This sounded very antiquated. But as it turns out, dating in China is still not at all like in the West, nor even Korea. In Behind the Red Door: Sex in China (2012), Richard Burger explains that even in the big cities, “serial dating” is frowned upon as immoral or promiscuous. Instead, “most Chinese women still believe it is best to date only man and to marry him. Once the man invites her on a second or third date, he is indicating that he’s serious, that he is hoping for an exclusive Behind the Red Door Sex in Chinarelationship, and that marriage might be on the cards.” Whereas for women, inviting her to meet her parents “means she expects to marry him, and Chinese men understand this arrangement.” What’s more, the average age of marriage for Chinese men was only 24 in 2010; for women, 22 (in Korea, 31.8 and 28.9 respectively).

So, I understood Cai. And, being head-over-heels ever since they’d met, why Susan quickly accepted his proposal, before so much as a kiss—it sounded sweet. Her frankness about her feelings and mistakes is also a definite charm, especially for someone who likewise fell very easily in love at that age.

But that’s only 36 pages into the book. For the remaining 300, sympathy turns to constant frustration and exasperation with Susan’s rushing into marriage, then her frequent acquiescence towards her increasingly controlling and abusive husband. These feelings are only amplified by knowing that she’s doomed to fail.

In an interview, Susan says her problems were more because “He told me from the get-go that he had certain conditions for our marriage. Those are things I ignored or thought I could eventually get him to change. That should have been my red flag, not the [6 months] in which we became engaged and married.” (Likewise many happily-married Koreans, for whom such whirlwind courtships are also common, would surely bristle at the suggestion that they should have taken things slower.)

I disagree. From Cai’s belief that women are especially “dirty” in the summer, once all but physically forcing an exhausted Susan to bathe in a rat-infested bathroom, to his bizarre, surprisingly submissive relationship with eccentric professor friend ‘Japanese Father’ (“He thinks it’s not good [for us] to have sex relations more than once a week”), most of Susan’s later issues with Cai could have been discovered if they’d spent (much) more time together before the wedding day—and/or resolved if an expensive wedding wasn’t already looming over them.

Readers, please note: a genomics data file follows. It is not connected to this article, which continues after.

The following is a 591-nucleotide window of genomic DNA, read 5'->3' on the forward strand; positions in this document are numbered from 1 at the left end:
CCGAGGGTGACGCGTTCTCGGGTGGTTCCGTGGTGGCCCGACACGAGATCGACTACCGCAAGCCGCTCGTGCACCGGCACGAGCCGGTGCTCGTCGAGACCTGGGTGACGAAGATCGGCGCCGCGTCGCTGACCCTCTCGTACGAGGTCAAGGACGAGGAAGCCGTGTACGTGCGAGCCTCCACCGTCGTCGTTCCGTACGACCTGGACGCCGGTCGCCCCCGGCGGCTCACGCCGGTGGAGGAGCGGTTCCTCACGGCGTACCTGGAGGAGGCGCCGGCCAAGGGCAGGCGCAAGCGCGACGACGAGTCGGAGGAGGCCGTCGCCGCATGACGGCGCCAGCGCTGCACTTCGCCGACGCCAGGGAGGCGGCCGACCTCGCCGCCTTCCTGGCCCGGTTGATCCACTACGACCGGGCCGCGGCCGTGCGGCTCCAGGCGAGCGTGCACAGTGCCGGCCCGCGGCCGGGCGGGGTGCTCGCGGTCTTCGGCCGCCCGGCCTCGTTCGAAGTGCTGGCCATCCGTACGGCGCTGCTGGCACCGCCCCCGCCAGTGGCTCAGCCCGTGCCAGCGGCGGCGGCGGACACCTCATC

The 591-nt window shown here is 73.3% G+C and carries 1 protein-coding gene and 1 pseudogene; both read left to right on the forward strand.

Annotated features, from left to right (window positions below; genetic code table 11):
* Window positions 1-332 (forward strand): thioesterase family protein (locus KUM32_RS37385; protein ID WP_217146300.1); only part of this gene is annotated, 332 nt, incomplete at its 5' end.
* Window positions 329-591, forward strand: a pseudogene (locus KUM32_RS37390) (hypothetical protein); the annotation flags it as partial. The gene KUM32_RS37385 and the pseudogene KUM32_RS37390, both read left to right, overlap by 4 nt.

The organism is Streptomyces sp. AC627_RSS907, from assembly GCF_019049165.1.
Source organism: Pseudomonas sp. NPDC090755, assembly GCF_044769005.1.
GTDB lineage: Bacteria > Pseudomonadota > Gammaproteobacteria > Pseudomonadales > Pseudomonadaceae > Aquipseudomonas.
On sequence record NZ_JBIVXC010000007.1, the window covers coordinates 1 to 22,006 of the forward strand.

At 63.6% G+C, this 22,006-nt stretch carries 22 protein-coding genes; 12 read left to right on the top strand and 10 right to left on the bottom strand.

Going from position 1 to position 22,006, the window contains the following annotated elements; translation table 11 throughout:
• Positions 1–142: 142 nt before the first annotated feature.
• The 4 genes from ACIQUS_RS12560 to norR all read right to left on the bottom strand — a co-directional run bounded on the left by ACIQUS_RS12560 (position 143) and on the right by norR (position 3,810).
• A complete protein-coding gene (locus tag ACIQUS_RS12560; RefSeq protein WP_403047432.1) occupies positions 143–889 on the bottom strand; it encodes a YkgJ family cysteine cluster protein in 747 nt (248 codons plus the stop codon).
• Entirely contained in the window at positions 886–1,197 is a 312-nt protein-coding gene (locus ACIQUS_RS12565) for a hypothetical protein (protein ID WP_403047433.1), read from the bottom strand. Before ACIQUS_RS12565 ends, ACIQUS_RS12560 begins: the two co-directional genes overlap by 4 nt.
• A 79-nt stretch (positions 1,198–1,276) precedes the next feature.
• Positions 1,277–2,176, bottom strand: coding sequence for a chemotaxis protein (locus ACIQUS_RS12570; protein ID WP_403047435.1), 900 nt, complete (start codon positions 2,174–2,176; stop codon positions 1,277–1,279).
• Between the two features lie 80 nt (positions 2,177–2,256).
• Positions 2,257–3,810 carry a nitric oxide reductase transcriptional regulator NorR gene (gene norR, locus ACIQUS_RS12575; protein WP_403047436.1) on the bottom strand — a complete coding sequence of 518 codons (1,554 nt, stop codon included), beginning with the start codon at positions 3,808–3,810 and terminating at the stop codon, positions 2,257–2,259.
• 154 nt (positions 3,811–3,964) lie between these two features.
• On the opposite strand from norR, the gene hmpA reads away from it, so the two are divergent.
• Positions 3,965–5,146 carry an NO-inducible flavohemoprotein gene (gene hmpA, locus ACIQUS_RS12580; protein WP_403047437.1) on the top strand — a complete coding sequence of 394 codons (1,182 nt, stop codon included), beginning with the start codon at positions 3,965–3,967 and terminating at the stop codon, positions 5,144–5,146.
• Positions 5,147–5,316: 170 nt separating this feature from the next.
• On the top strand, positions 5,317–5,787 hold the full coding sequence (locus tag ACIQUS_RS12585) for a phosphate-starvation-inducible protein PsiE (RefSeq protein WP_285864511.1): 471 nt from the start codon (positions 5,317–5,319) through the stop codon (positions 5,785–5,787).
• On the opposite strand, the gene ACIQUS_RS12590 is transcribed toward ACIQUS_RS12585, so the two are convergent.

Still, it does make for a good page turner. There is also merit in studying a bad relationship to learn what to avoid, and much about this one that will already be familiar to those with Korean, Japanese, and Taiwanese partners. New and expecting parents in Korea, for example, will sympathize with Susan’s expectations to conform to man yue, the belief that mothers shouldn’t bathe or go outdoors in their first month—it mirrors the Korean one of sanhoojori. Also, for those couples planning to move to a Western country, her discussion of Cai’s difficulties with adjusting to life in San Francisco will be very beneficial. Her avoidance of tiresome Orientalist stereotypes is especially welcome, with her ex-parents-in-law coming across as old-fashioned but lovely, and Chinese men portrayed no better or worse than Western ones.

That said, I am reminded of a book for couples I once flicked through, which encouraged them to discuss their expectations of marriage in great detail before committing. With checklists ranging from beliefs about circumcision and determining which cities were best for both partners’ careers, to dividing the housework and setting dating policies for potential teenage children, that approach would be much too calculating for most couples. Marriage, after all, is ultimately about making a scary but exciting leap of faith with someone. But when partners come from such wildly different backgrounds, and bring such different expectations into marriage? Susan’s experience teaches readers that for international couples in particular, perhaps they really should learn the answers to those questions sooner rather than later.

Good Chinese Wife back cover

One minor quibble was all the hyperbole. Not to diminish Susan’s genuine fears for herself and her son at times, but did it lead me to expect a story involving forged passports and bribed border guards(!). Also, I disliked the format of numerous short chapters, with so little happening in some that they felt like diary entries. But that is just a personal preference.

The verdict? Good Chinese Wife is well worth the US$14.99 cover price (16,410 won at What the Book), and a definite eye-opener about the value of reading more about relationships in this part of the world, especially with such limited options for reading about Korean ones specifically. Please do leave your suggestions (and reviewer copies!) for more like it, and/or for blogs.

Finding a place to call your own – My Place

My Place Eng Poster

I’ve been asked to pass on the following:

[Press statement]

Finding a place to call your own – My Place

Foreigners in Korea often find themselves caught between cultures. Whether you are adjusting to your new English teaching job, working with Korean colleagues, in a relationship with a Korean partner, or even just travelling as a tourist, you are sometimes baffled, at times intrigued, and certainly trying to navigate through the differences you encounter. For people who find themselves in a transnational context, the documentary <My Place> will speak volumes.